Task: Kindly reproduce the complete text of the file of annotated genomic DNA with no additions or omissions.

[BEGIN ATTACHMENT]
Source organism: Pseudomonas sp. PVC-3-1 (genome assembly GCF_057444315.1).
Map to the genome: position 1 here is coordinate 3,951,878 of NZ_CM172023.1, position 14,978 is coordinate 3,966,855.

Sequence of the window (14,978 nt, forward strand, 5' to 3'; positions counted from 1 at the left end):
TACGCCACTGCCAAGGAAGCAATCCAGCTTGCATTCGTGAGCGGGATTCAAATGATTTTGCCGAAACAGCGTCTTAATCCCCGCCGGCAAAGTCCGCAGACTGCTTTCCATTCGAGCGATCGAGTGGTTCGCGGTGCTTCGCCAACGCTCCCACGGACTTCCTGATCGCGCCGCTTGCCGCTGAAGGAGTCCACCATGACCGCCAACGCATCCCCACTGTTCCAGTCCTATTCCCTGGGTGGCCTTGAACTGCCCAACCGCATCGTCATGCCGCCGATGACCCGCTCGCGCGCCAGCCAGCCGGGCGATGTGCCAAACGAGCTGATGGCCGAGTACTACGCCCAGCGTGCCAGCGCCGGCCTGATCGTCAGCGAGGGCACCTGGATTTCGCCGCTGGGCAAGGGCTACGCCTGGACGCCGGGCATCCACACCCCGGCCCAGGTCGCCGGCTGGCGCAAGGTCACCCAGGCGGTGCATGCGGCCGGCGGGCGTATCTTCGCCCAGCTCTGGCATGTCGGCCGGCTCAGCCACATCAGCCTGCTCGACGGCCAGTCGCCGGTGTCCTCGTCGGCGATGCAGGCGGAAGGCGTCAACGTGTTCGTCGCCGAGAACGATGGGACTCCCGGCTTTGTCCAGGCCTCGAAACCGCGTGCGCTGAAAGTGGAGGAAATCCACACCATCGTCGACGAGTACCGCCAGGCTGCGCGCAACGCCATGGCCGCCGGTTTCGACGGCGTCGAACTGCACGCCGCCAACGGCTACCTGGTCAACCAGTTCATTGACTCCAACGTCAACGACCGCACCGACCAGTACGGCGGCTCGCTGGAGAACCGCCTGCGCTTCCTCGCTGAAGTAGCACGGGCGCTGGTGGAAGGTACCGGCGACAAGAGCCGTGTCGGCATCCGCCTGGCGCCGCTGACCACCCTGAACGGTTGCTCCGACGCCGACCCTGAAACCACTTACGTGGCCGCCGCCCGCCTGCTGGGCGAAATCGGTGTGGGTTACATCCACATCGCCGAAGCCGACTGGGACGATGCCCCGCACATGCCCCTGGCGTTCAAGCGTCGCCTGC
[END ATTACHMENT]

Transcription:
Source organism: Pseudomonas sp. PVC-3-1 (genome assembly GCF_057444315.1).
Map to the genome: position 1 here is coordinate 3,951,878 of NZ_CM172023.1, position 14,978 is coordinate 3,966,855.

Sequence of the window (14,978 nt, forward strand, 5' to 3'; positions counted from 1 at the left end):
TACGCCACTGCCAAGGAAGCAATCCAGCTTGCATTCGTGAGCGGGATTCAAATGATTTTGCCGAAACAGCGTCTTAATCCCCGCCGGCAAAGTCCGCAGACTGCTTTCCATTCGAGCGATCGAGTGGTTCGCGGTGCTTCGCCAACGCTCCCACGGACTTCCTGATCGCGCCGCTTGCCGCTGAAGGAGTCCACCATGACCGCCAACGCATCCCCACTGTTCCAGTCCTATTCCCTGGGTGGCCTTGAACTGCCCAACCGCATCGTCATGCCGCCGATGACCCGCTCGCGCGCCAGCCAGCCGGGCGATGTGCCAAACGAGCTGATGGCCGAGTACTACGCCCAGCGTGCCAGCGCCGGCCTGATCGTCAGCGAGGGCACCTGGATTTCGCCGCTGGGCAAGGGCTACGCCTGGACGCCGGGCATCCACACCCCGGCCCAGGTCGCCGGCTGGCGCAAGGTCACCCAGGCGGTGCATGCGGCCGGCGGGCGTATCTTCGCCCAGCTCTGGCATGTCGGCCGGCTCAGCCACATCAGCCTGCTCGACGGCCAGTCGCCGGTGTCCTCGTCGGCGATGCAGGCGGAAGGCGTCAACGTGTTCGTCGCCGAGAACGATGGGACTCCCGGCTTTGTCCAGGCCTCGAAACCGCGTGCGCTGAAAGTGGAGGAAATCCACACCATCGTCGACGAGTACCGCCAGGCTGCGCGCAACGCCATGGCCGCCGGTTTCGACGGCGTCGAACTGCACGCCGCCAACGGCTACCTGGTCAACCAGTTCATTGACTCCAACGTCAACGACCGCACCGACCAGTACGGCGGCTCGCTGGAGAACCGCCTGCGCTTCCTCGCTGAAGTAGCACGGGCGCTGGTGGAAGGTACCGGCGACAAGAGCCGTGTCGGCATCCGCCTGGCGCCGCTGACCACCCTGAACGGTTGCTCCGACGCCGACCCTGAAACCACTTACGTGGCCGCCGCCCGCCTGCTGGGCGAAATCGGTGTGGGTTACATCCACATCGCCGAAGCCGACTGGGACGATGCCCCGCACATGCCCCTGGCGTTCAAGCGTCGCCTGC